There are few places more interesting or awesome to visit than a museum of natural history. These institutions that preserve the past can open up a window on the world of the prehistoric Earth and its inhabitants. Dinosaurs, mammoths, ancient whales, and other extinct creatures are displayed for all to see. Fossil bones and replicas of immense, extinct creatures are amazing and scary at the same time. These creatures are the subject of wild imaginings as well as best-selling books and movies.
What is a fossil anyway? Are they really rocks? Where do you find fossils? How do fossils form?
In this chapter, we’ll look at fossils with the view of how they fit into the Earth’s geology and history. The books listed in the references provide a good start to the study of dinosaur types and lifetimes. For a complete study of dinosaurs, marine life, and other prehistoric creatures and fossils, the following Internet websites provide more information:
It has only been within the past 200 years that fossils were recognized for what they are. Before that, people thought strange-shaped rocks that looked like shells, wood, lizards, and other creatures were just oddities of nature, like a rock formation that looks like a bear or the face of a person.
Since most people today read about and play with toy dinosaurs from childhood, it’s hard to imagine a time when no one really knew what fossils were or how they were formed. Usually, depending on where they were discovered, creative explanations thrived. It was not until Darwin published, On the Origin of Species by Means of Natural Selection in 1859 (a best seller at the time), that the idea of extinct ancestors of modern plants and animals seemed possible.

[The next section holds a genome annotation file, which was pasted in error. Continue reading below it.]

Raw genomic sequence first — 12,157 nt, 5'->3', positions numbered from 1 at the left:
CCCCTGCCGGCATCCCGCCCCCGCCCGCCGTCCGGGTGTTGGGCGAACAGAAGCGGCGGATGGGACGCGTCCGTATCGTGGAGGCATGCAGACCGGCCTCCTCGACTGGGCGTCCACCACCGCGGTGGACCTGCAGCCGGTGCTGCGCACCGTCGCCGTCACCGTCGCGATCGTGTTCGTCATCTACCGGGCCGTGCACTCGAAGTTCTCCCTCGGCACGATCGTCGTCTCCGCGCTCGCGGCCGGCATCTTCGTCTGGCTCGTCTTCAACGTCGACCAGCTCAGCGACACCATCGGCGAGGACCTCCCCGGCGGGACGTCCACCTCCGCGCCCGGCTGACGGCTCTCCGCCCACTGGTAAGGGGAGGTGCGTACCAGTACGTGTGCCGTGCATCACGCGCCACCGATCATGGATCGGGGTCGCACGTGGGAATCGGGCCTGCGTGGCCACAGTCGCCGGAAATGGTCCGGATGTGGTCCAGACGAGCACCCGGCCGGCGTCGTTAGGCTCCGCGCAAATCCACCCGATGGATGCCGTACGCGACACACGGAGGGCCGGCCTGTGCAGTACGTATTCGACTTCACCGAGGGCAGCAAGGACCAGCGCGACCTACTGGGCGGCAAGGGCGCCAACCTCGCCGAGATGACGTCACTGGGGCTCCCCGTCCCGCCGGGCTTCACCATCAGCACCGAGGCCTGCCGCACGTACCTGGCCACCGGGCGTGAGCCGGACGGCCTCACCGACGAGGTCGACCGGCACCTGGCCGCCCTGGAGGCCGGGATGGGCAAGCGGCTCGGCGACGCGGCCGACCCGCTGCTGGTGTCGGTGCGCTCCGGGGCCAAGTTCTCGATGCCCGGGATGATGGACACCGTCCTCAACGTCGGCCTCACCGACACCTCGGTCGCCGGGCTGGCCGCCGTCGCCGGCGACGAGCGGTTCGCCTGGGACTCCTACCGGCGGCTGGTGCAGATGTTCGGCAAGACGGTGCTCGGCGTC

The field of paleontology began about this time. A paleontologist is a scientist who studies fossils. Paleontology includes all fossils, not just dinosaur bones.
A fossil is the remains of a once-living plant or animal whose hard parts (those resistant to decay, like shells, bones, claws, and teeth) have been preserved within the Earth. Clams and mammals, then, have a better fossil record than soft creatures like worms or slugs.
A fossil is formed from the remains or traces of plants and animals preserved by natural causes in the Earth’s crust.
The key to fossil preservation and dating is decomposition. If a living organism is buried quickly before oxygen and microorganisms can break it down, it has a good chance of being preserved. Since shells and bones are fairly porous, minerals from surrounding sediments are deposited in open areas where the once fleshy parts have dried or disintegrated. Geologists find the age of fossils by radioactive dating. The better preserved the sample, the more accurate the dating within certain margins of error.
Skin imprints, tracks, and feces (called coprolites ) from ancient organisms are also considered to be fossils. Can you think of any other profession where the rock-hardened waste from ancient animals is considered a real find?
By studying petrified stomach contents and coprolites (measuring from less than a centimeter to over 30 cm) from dinosaurs, paleontologists have gotten information about the diet of dinosaurs. Because some plants are tough and resistant to digestion, some coprolites are pretty intact. Several plant-eating dinosaurs had a wide diet by today’s salad standards.
Tooth shape also gives clues as to diet. Scientists look at modern animals’ tooth shape for eating habit and diet comparisons. Broad, grinding teeth seem to point to plant eaters, while jagged, sharp teeth are used by meat-eating predators. Figure 10-1 gives you a sampling of different dinosaurs that have been categorized into plant eaters, meat eaters, or omnivores (eats both plants and animals).
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